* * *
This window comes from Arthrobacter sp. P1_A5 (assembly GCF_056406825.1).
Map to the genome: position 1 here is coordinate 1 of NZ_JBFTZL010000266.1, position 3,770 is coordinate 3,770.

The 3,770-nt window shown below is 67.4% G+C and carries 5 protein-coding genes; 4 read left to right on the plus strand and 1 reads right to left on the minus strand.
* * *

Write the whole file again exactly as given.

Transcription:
This window comes from Arthrobacter sp. P1_A5 (assembly GCF_056406825.1).
Map to the genome: position 1 here is coordinate 1 of NZ_JBFTZL010000266.1, position 3,770 is coordinate 3,770.

The 3,770-nt window shown below is 67.4% G+C and carries 5 protein-coding genes; 4 read left to right on the plus strand and 1 reads right to left on the minus strand.